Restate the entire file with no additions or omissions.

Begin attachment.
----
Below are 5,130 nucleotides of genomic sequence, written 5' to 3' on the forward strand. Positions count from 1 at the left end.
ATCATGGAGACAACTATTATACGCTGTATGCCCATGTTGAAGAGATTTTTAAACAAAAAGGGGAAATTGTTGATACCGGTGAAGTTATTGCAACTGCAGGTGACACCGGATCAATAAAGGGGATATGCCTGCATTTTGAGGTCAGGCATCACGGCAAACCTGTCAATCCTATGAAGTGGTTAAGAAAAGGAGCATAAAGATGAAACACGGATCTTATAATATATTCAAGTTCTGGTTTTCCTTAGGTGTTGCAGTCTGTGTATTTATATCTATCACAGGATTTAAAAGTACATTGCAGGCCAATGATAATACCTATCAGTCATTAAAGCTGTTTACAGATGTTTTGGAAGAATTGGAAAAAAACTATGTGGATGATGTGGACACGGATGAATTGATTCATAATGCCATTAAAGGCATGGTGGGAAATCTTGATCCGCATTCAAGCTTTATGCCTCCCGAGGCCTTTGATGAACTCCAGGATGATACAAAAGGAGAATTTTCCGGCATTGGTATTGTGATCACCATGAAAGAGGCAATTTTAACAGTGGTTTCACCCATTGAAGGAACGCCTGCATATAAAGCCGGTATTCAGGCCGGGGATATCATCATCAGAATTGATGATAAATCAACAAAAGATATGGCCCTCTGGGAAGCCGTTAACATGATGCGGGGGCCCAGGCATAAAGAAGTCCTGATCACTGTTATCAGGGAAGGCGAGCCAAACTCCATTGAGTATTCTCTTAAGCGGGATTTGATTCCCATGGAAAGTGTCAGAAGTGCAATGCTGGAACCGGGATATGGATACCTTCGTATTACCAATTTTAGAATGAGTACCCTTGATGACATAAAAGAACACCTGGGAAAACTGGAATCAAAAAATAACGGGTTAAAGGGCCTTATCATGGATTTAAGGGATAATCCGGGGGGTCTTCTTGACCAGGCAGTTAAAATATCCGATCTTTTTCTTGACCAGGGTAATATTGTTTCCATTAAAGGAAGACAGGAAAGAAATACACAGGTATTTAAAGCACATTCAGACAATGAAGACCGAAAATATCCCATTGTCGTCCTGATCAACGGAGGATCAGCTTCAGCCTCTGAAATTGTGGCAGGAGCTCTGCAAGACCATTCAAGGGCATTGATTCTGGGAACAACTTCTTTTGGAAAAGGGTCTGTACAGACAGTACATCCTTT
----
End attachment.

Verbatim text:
Below are 5,130 nucleotides of genomic sequence, written 5' to 3' on the forward strand. Positions count from 1 at the left end.
ATCATGGAGACAACTATTATACGCTGTATGCCCATGTTGAAGAGATTTTTAAACAAAAAGGGGAAATTGTTGATACCGGTGAAGTTATTGCAACTGCAGGTGACACCGGATCAATAAAGGGGATATGCCTGCATTTTGAGGTCAGGCATCACGGCAAACCTGTCAATCCTATGAAGTGGTTAAGAAAAGGAGCATAAAGATGAAACACGGATCTTATAATATATTCAAGTTCTGGTTTTCCTTAGGTGTTGCAGTCTGTGTATTTATATCTATCACAGGATTTAAAAGTACATTGCAGGCCAATGATAATACCTATCAGTCATTAAAGCTGTTTACAGATGTTTTGGAAGAATTGGAAAAAAACTATGTGGATGATGTGGACACGGATGAATTGATTCATAATGCCATTAAAGGCATGGTGGGAAATCTTGATCCGCATTCAAGCTTTATGCCTCCCGAGGCCTTTGATGAACTCCAGGATGATACAAAAGGAGAATTTTCCGGCATTGGTATTGTGATCACCATGAAAGAGGCAATTTTAACAGTGGTTTCACCCATTGAAGGAACGCCTGCATATAAAGCCGGTATTCAGGCCGGGGATATCATCATCAGAATTGATGATAAATCAACAAAAGATATGGCCCTCTGGGAAGCCGTTAACATGATGCGGGGGCCCAGGCATAAAGAAGTCCTGATCACTGTTATCAGGGAAGGCGAGCCAAACTCCATTGAGTATTCTCTTAAGCGGGATTTGATTCCCATGGAAAGTGTCAGAAGTGCAATGCTGGAACCGGGATATGGATACCTTCGTATTACCAATTTTAGAATGAGTACCCTTGATGACATAAAAGAACACCTGGGAAAACTGGAATCAAAAAATAACGGGTTAAAGGGCCTTATCATGGATTTAAGGGATAATCCGGGGGGTCTTCTTGACCAGGCAGTTAAAATATCCGATCTTTTTCTTGACCAGGGTAATATTGTTTCCATTAAAGGAAGACAGGAAAGAAATACACAGGTATTTAAAGCACATTCAGACAATGAAGACCGAAAATATCCCATTGTCGTCCTGATCAACGGAGGATCAGCTTCAGCCTCTGAAATTGTGGCAGGAGCTCTGCAAGACCATTCAAGGGCATTGATTCTGGGAACAACTTCTTTTGGAAAAGGGTCTGTACAGACAGTACATCCTTT